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Circus car vol 2

We are getting close to completing this project, but I have a question.  

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I have a female connector with a black and a red wire coming off of the positive terminal in the center of the controller and the negative terminal on the side of the controller.  There is a male connector with a blue and a white wire coming out of the silver junction box with a label saying 2 Reverse.  Do I connect these together?

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Hi Rick, sorry for this very late reply, we got so many forum replies last week that yours got buried and I did not see it until now. If you ever fail to get a timely response from us then please reply again as you have today so it gets bumped to the top of the list and noticed.

Headlights should not be powered from the controller, as the controller is only designed to power lower Watt taillights and indicator lights. The best way to power 36 Volt headlights is directly from the battery pack with a switch to turn them on and off. If you order our chrome fender mount headlight then I recommend our item # LIT-2536 as it is better quality than the item # LIT-236 headlight. We could make a kit with the headlight(s), wiring with battery connectors, and toggle switch for this if you would like.

The silver box that all of the wires go to is called the controller, and the black unit with ring terminal posts is called the reverse relay.

Please let us know if you have any questions.

I'm thinking that I should just go with the 12 volt lights and get a 12 volt battery and run lights, horns, sirens etc all from seperate 12 volt battery.  My car is supposed to be an old timey thing, and I think your chrome headlights LIT 2512 will look better than the black round utility tractor lights I can get from an auto parts store.


Most of my shows are during the day and even when I do use the lights, it's only for 15 minutes a day.  I use the  12 volt Aooogah horn, a  little siren and some LED strip lights.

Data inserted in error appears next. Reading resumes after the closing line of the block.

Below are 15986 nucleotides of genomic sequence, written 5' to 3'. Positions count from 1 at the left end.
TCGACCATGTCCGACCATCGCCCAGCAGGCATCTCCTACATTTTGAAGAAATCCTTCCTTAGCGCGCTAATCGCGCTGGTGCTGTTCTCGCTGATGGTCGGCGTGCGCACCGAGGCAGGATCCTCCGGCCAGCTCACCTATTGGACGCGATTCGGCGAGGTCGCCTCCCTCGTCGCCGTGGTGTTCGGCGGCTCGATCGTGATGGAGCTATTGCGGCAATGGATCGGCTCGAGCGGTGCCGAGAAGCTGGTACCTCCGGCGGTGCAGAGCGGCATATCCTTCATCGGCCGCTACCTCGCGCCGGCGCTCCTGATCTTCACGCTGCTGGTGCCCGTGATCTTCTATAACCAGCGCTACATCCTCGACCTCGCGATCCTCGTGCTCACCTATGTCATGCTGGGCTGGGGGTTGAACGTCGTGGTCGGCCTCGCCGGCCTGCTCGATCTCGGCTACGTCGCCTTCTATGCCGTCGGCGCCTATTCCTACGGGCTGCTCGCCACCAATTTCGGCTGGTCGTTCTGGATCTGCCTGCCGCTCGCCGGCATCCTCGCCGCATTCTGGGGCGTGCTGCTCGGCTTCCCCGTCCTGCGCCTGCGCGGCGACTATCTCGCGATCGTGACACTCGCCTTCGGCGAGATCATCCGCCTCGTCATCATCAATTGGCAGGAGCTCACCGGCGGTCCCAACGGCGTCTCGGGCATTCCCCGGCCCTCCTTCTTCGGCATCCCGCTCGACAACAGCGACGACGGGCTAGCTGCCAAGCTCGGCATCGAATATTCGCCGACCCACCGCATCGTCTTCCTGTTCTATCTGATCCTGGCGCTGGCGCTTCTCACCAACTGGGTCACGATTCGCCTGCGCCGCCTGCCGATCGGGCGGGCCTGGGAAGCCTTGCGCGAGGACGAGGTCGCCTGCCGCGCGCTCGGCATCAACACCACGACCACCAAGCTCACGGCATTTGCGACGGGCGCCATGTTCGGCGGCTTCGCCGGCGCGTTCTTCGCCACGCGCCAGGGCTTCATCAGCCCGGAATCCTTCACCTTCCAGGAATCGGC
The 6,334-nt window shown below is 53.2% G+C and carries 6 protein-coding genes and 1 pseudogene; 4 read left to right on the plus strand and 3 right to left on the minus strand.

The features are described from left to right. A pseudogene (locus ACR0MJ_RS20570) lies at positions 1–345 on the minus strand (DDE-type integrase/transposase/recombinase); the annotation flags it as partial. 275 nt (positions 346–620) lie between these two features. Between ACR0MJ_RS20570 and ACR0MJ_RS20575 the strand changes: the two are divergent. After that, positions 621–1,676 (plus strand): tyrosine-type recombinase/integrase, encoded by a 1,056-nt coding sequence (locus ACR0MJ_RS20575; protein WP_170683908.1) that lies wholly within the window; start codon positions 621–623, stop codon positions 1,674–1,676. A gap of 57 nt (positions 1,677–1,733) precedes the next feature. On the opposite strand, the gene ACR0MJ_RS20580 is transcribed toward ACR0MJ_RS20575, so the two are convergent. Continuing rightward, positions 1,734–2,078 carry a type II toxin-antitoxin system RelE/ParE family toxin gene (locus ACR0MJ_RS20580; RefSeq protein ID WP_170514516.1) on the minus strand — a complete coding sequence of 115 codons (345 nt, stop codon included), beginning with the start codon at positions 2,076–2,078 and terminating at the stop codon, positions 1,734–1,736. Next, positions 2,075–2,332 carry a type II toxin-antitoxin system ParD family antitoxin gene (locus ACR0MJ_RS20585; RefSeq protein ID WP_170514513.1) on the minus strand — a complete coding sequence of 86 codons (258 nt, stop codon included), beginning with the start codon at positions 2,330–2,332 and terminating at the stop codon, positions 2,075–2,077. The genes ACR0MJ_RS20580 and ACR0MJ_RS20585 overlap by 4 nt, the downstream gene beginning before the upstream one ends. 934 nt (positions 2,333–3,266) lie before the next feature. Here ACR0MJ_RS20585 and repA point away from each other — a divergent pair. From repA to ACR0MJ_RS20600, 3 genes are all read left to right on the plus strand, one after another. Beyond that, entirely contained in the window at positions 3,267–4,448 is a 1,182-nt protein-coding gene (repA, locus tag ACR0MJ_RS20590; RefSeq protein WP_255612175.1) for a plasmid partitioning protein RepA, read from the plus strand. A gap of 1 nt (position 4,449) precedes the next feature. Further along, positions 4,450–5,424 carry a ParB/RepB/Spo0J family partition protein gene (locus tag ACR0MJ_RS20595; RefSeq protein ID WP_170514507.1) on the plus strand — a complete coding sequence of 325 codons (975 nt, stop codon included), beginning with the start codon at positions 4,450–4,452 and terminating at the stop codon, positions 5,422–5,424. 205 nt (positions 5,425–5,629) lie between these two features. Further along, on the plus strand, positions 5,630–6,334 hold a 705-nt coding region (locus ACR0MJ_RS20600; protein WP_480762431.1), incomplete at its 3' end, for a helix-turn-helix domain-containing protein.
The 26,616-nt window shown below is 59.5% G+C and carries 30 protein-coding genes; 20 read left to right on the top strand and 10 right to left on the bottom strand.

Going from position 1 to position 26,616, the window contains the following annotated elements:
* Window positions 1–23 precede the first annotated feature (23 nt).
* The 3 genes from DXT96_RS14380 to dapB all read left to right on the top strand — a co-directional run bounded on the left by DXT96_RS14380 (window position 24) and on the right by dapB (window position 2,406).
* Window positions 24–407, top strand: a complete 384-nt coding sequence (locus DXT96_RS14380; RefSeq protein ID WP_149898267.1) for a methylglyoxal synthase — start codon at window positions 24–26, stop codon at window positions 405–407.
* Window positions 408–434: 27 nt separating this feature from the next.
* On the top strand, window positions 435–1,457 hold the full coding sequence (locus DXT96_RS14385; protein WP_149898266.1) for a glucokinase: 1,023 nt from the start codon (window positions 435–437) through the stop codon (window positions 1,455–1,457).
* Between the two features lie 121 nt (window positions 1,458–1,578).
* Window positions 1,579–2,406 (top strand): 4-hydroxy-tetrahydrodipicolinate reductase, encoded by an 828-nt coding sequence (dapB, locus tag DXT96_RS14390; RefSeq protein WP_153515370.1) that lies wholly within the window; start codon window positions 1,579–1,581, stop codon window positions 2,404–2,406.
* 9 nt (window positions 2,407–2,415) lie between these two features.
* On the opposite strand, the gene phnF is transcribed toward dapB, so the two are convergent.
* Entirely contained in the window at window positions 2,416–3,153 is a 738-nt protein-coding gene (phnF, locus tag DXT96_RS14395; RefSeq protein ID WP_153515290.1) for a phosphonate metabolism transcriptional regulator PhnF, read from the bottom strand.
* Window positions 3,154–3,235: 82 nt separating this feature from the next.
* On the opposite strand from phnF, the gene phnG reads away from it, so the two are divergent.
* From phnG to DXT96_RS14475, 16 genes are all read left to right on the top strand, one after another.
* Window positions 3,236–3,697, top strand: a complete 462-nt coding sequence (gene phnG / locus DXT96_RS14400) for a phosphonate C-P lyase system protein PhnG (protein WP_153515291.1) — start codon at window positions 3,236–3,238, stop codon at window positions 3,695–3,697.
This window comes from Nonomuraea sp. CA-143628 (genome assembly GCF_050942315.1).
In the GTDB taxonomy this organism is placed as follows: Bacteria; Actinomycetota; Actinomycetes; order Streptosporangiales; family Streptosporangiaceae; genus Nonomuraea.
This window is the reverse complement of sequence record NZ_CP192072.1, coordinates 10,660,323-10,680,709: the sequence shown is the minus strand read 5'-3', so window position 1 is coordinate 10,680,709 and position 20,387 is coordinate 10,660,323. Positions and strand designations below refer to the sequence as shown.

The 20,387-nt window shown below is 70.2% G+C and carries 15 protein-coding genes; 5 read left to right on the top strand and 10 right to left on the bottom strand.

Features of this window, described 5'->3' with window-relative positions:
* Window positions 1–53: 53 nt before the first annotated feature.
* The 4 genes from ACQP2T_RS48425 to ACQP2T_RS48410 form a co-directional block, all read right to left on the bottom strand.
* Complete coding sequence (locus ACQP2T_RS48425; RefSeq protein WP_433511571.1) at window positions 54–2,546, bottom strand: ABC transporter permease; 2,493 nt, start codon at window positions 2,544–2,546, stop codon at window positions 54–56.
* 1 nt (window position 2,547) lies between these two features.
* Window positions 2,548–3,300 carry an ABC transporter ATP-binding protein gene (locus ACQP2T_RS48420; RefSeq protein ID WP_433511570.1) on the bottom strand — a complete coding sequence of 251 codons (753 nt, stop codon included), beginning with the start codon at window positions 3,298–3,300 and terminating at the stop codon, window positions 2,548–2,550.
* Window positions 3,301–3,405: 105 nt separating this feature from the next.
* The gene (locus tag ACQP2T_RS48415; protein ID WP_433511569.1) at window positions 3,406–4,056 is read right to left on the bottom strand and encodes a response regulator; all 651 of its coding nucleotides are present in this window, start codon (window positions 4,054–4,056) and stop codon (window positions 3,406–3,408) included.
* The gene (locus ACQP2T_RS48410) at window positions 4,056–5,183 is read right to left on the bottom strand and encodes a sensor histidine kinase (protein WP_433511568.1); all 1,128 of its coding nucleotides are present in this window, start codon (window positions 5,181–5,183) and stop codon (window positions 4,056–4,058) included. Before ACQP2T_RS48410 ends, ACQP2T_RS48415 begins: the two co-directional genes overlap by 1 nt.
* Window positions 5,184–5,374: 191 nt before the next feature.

What can I use to distribute 12 volts to six different devices.  What about some kind of terminal strip with six or more positions?  I'll use toggle switches for the lights, and the car still has the buttons for the horn and siren.  I need the two headlights, a battery and some way to distribute the power. What do you think?



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The power distribution block shown above would work however two of them would be needed (one for the positive wires and one for the negative wires) and they are expensive compared to the simple task that they would perform.

An easier to install and less expensive solution would be Wago pluggable terminal blocks which only cost around 75 cents each. Here is a link to a page they are sold on: http://www.newark.com/wago/222-415/terminal-block-pluggable-5-position/dp/28K2062

Here is a photo showing how they work:

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These type of connectors are only available with holes for up to five wires however two of them could be joined together with a jumper wire in order to be able to wire seven output wires to a single input wire.

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Although not necessary and space consuming, the wires and terminal blocks could be contained inside of a PVC junction box for a tidier appearance. http://www.homedepot.com/p/4-in-x-4-in-x-2-in-PVC-Junction-Box-E989NNJ-CAR/100404097